Persuasion Matters

You’ve Been Summoned!

We’ve all been there.  That moment when we’re flipping through the mail and we see… The Envelope.

The dreaded jury summons.

Nobody beams with excitement when they are called for jury duty– at least nobody I know.  I have been summoned a few times, and unless I have a trial conflict, I show up as required.  To be completely honest, there are a million things I’d rather do with my time, but I appreciate our jury system and know that participation is vital.  Unlike many of my fellow venire members, I know the drill.  So I come prepared.  Book.  Fully charged iPhone and iPad.  Earbuds.  Charger.  Snacks in my purse.  Asprin.  And a gigantic bottle of water.   Enough to entertain me for the hours of wait time ahead.

No matter how many jurors were summoned, there will always be no-shows.  Courts across the country have been struggling with this for decades.  It’s a consistent and prevalent problem in every venue.  There are a million reasons that people fail to show up for jury duty.   Inaccurate Data.  Some folks are absent simply because the county has the wrong address or outdated contact information for the prospective juror.  Miscommunication. Others make an attempt to reschedule, seek an exemption or claim hardship but receive no clear “yay” or “nay” from the court on whether they are actually excused.  Jurors assume they don’t have to go; the court assumes they do.   Paltry wages.  Unfortunately, many jurors who fail to show up for jury duty make a conscious decision to ignore the summons.  Why?  Life gets in the way and they see no value in serving as a juror.  Daily juror pay is nothing to write home about. Jurors lucky enough to serve in South Carolina can earn up to two whole dollars a day.  (Really!?!?!)  Factor in the cost of gas, missing work, child care, parking and lunch and many jurors actually lose money by showing up for jury duty.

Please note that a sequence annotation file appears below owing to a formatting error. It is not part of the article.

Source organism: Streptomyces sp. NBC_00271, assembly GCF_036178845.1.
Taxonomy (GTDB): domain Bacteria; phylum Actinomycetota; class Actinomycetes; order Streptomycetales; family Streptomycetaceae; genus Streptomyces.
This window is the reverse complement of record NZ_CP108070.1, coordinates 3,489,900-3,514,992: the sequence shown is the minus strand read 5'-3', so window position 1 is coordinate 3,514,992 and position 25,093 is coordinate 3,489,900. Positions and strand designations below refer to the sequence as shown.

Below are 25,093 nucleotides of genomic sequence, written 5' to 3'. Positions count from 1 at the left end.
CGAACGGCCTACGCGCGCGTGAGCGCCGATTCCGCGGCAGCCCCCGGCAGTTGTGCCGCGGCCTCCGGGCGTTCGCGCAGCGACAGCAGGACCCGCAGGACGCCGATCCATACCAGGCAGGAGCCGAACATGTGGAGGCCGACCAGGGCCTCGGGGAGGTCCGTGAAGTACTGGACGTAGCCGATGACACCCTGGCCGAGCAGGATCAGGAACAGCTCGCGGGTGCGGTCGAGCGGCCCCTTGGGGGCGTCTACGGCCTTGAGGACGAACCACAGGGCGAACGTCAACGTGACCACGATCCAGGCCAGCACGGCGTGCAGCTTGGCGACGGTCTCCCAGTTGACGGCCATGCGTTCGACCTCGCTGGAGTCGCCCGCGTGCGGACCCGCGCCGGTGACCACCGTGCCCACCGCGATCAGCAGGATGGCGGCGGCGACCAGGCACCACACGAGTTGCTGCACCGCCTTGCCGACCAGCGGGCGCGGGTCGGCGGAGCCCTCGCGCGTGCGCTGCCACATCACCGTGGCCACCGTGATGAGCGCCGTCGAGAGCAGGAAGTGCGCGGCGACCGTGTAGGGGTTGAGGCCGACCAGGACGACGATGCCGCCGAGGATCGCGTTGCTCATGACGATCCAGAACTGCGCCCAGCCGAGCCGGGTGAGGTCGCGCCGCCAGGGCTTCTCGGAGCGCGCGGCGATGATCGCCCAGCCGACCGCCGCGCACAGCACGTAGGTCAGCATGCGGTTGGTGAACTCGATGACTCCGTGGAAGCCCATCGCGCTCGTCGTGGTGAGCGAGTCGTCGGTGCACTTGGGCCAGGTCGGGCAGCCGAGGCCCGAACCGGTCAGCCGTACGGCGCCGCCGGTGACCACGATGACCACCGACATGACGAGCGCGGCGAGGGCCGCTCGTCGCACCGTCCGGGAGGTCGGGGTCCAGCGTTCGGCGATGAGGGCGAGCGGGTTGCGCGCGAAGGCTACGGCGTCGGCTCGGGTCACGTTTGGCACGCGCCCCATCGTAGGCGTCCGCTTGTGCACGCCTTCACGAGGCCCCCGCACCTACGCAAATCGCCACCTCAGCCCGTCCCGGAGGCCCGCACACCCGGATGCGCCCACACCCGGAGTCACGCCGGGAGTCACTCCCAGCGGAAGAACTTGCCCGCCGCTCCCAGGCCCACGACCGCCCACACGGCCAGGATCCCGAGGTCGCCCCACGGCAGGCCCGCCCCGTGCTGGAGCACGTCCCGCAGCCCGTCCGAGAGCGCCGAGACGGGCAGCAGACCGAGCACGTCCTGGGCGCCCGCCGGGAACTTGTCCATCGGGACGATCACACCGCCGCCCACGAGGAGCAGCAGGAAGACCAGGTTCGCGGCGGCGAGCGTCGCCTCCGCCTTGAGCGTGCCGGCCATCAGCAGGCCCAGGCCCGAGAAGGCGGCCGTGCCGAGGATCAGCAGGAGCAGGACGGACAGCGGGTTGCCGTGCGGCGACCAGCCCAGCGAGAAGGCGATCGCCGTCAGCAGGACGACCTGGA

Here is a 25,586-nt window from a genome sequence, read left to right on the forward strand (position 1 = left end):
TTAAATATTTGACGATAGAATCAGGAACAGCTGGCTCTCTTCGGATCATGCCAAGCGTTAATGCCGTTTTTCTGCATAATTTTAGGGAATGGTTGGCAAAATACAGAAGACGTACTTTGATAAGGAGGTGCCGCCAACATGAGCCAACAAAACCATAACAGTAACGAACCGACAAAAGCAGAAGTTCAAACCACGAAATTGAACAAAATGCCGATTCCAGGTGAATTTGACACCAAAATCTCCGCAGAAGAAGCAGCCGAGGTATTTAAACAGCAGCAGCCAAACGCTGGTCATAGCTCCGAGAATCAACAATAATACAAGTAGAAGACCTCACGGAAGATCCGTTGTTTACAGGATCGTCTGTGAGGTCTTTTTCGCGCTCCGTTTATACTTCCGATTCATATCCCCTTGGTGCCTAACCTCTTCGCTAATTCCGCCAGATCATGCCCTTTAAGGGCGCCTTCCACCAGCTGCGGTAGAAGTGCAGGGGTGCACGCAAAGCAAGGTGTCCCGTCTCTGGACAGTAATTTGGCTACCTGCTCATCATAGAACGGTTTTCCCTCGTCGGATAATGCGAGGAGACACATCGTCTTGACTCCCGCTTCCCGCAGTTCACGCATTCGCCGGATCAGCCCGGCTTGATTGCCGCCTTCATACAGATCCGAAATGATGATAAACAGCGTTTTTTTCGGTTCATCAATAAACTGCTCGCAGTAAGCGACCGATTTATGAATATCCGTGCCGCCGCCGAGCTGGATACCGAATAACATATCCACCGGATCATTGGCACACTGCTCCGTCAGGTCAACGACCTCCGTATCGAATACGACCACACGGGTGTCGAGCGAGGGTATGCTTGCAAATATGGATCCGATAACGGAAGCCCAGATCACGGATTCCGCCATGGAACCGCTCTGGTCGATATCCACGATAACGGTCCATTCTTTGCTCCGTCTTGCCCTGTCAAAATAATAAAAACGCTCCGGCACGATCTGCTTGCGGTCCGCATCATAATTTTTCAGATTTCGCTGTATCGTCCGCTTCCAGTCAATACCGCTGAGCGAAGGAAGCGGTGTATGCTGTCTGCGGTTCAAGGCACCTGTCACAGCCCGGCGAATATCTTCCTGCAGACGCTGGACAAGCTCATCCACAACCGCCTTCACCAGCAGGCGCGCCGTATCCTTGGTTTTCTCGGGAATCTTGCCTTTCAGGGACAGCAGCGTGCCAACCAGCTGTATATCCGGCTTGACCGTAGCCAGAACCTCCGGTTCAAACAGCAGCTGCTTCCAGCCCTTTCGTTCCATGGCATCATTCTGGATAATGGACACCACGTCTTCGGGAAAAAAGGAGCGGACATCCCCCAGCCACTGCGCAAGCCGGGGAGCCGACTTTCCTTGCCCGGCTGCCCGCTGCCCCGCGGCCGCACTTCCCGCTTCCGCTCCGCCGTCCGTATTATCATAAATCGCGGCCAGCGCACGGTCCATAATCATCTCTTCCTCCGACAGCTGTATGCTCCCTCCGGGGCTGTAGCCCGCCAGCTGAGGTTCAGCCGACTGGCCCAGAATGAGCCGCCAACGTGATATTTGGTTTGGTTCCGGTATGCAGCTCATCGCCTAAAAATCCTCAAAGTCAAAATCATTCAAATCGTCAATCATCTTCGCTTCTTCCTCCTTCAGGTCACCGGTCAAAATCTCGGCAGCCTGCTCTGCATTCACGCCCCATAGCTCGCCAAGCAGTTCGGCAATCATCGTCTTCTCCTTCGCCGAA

When we combine inaccurate data with miscommunication and paltry wages, is it any wonder that juror show-rates are lower than we’d like?

Apparently, judges in Florida had enough.  Last week, more than 150 jurors were summoned in Brevard, Florida for a burglary trial.  When less than 50% showed up for jury duty the trial had to be postponed.  Deputy Chief Judge Charles Waters would have none of that.  He called a special hearing with a handful of other judges, summoned the no-shows, and required citizens to explain in person why they shirked their civic duty.  Some of the excuses were downright silly; others, more understandable.  No matter the excuse, these summoned jurors opted out and failed to participate.

But let’s not forget about the thousands of citizens across the United States who do honor their civic responsibility.  They show up.  They participate.  And they take the oath to serve.

After recently completing a six-week trial last week, I am once again reminded what sacrifices our jurors make in order to keep our justice system working.  No matter how long the trial, juggling work commitments, family commitments and preserving one’s personal sanity while at the mercy of the court cannot be a walk in the park.  But, thousands of people do it.  Every day.

In today’s what’s-in-it-for-me society, jury service presents challenges.  The pay stinks.  The process is slow.  We lose our independence and are forced to function in a very rigid, rule-bound environment.  And we’re required to work out complex problems with a group of utter strangers with whom we may not even like.  So why serve?

Because it’s the right thing to do.

The United States justice system is a unique system of checks and balances.  The government decides the law, but the people decide the facts.  When the people fail to show up for jury duty, the system of checks and balances gets out of whack and– one could argue– the government is given more power than it should.  We have to trust jurors to evaluate the facts carefully, earnestly and with their hearts and minds.  Whether we agree with the ultimate outcome or not, one thing is clear: we owe a huge dose of gratitude to each and every juror for taking their jury summons seriously and giving their time and energy to the court… and to our clients.

The next time you receive a summons in the mail, think about this:  what would our country be like if the government decided both the law and the facts in all of the civil and criminal disputes?

If we all participate in the process, we’ll hopefully never have to find out.

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